What is Insecure Deserialization and How Can You Prevent It?

Ayush Parti
August 11, 2022

Insecure deserialization is one of the most dangerous web vulnerabilities for web applications. Exploits from insecure deserialization occur when untrusted user input executes malicious code or abuses the system's logic. This can either manifest itself in the form of a DDoS attack or arbitrary code execution when the data gets deserialized.

Insecure deserialization is a major threat to web applications. It is part of the OWASP Top 10 vulnerabilities list.

In order to properly understand insecure deserialization and how it works, we will first need to understand the terms “serialization” and “deserialization.” 

What is "Serialization" and "Deserialization"?

Serialization is a process of converting an object into a format which can be “encoded” so that it can be saved, transferred or sent over a network. In other words, it is “serialized” into a certain format depending on its type. The serialized object can either be structured text or binary code. XML and JSON are the two most common formats for serialization. 

It is important to note that when data is “serialized” its attributes and key values are intact. 

Deserialization is the opposite of serialization. It involves “unpacking” the serialized information and data into their original state. The deserialization process is where most web applications are prone to issues.

The terms “deserialization” and “serialization” are known by other terms such as “marshalling” or “pickling” by programming languages such as Ruby and Python. In practice, these terms are synonymous. 

Serialization and Deserialization are very frequently used to program data. Most programming languages offer native features to serialize data. As long as the deserialization of objects is safe, it is completely acceptable and routine in software development. However, when untrusted user input begins to be deserialized, this is the area where a system is prone to attack.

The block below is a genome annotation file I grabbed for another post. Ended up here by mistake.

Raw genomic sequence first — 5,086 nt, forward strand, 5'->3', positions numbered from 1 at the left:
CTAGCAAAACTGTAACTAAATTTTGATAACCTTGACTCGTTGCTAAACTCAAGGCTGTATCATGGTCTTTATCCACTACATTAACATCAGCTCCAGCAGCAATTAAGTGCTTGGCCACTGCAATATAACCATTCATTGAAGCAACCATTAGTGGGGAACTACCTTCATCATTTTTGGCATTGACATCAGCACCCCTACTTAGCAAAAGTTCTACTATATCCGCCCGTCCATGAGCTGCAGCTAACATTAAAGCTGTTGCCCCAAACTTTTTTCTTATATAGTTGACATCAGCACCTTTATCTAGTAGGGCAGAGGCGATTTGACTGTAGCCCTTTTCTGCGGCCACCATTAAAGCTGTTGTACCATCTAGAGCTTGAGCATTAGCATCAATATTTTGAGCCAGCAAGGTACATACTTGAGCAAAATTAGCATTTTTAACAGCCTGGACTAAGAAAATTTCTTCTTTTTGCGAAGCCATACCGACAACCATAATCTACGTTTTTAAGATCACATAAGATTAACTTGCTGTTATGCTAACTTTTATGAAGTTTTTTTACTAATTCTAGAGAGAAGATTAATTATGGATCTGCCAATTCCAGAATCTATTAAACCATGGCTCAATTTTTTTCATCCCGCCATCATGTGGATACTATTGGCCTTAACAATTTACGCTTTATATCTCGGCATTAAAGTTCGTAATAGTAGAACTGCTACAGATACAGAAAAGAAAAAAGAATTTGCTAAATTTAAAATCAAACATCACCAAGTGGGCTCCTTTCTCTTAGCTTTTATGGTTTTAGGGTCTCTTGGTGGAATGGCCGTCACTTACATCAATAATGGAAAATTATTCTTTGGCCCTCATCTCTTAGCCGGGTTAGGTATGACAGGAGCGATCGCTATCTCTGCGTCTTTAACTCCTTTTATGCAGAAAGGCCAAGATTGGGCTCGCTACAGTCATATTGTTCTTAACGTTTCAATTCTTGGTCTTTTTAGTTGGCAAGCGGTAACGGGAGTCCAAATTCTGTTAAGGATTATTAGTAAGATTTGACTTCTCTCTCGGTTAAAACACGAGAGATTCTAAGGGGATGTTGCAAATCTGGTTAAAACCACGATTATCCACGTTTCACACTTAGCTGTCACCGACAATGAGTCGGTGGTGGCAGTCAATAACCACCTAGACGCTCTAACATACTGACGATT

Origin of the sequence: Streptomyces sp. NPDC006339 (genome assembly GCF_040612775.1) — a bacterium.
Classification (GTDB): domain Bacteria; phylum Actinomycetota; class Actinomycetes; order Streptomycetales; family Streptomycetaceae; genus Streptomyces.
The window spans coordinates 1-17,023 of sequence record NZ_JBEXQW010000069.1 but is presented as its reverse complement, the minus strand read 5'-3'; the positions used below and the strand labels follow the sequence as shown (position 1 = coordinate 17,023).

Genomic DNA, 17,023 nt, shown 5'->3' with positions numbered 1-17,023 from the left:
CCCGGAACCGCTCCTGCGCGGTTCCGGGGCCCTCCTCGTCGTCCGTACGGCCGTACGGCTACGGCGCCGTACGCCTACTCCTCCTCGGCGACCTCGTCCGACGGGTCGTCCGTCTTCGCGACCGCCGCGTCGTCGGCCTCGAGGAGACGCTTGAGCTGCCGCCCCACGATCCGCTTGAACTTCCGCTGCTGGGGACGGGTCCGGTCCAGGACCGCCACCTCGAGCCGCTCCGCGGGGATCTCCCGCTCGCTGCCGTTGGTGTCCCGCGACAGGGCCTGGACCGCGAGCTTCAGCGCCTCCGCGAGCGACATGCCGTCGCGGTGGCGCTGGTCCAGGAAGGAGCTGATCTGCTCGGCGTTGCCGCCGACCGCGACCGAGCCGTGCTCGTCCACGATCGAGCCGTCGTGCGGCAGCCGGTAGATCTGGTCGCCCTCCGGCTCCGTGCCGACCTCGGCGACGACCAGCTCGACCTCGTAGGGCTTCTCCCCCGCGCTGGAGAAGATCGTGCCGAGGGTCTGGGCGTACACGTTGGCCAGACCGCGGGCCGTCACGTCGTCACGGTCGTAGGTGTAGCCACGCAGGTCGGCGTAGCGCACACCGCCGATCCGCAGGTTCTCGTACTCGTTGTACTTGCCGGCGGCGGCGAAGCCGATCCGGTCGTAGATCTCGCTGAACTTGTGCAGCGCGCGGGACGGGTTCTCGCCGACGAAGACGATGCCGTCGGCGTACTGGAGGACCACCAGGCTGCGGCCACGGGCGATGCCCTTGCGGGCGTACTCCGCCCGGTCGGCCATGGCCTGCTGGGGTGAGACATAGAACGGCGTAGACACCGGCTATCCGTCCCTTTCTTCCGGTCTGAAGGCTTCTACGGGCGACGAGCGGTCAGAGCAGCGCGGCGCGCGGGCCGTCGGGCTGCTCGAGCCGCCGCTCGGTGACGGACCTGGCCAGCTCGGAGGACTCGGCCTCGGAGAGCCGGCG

How can you safeguard yourselves from such untrusted user input? Well, most programming languages offer a feature where you can customize how deserialization occurs. 

Most programming languages offer the ability to customize deserialization processes. Unfortunately, it’s frequently possible for an attacker to abuse these deserialization features when the application is deserializing untrusted data which the attacker controls. Successful insecure deserialization attacks could allow an attacker to carry out denial-of-service (DoS) attacks, authentication bypasses and remote code execution attacks.

How Does Insecure Deserialization Occur?

Insecure deserialization occurs mainly due to a lack of awareness. Most website owners and businesses do not realize how dangerous deserializing user-generated input can be. As a standard rule, user input should not be deserialized at all. 

That being said, there are instances where companies implement additional checks on deserialized data. Sometimes deserialized objects pass through as being “trustworthy” when they are not. When using programming languages that utilize binary serialization, many developers assume that a hacker would not be able to manipulate information using binary code. The truth is it is very frequently done, and it simply requires more effort. 

Another factor that influences the possibility of insecure deserialization attacks is the number of dependencies of a website (eg.: different libraries having a dependency on other libraries.) This creates a complicated system of assets which becomes increasingly difficult to oversee. Plugging in every hole and predicting where data will be passed through is not realistic. 

Therefore, as stated initially, the rule of thumb is to never trust user-generated input for deserialization. If your network infrastructure accepts deserialized input it is a critical vulnerability and an exploit waiting to happen. Insecure deserialization vulnerabilities have a simple fix, but identifying if this vulnerability exists is essential.

How Can You Identify An Insecure Deserialization Attack?

Identifying insecure deserialization is a straightforward process, whether you do white box or black box testing.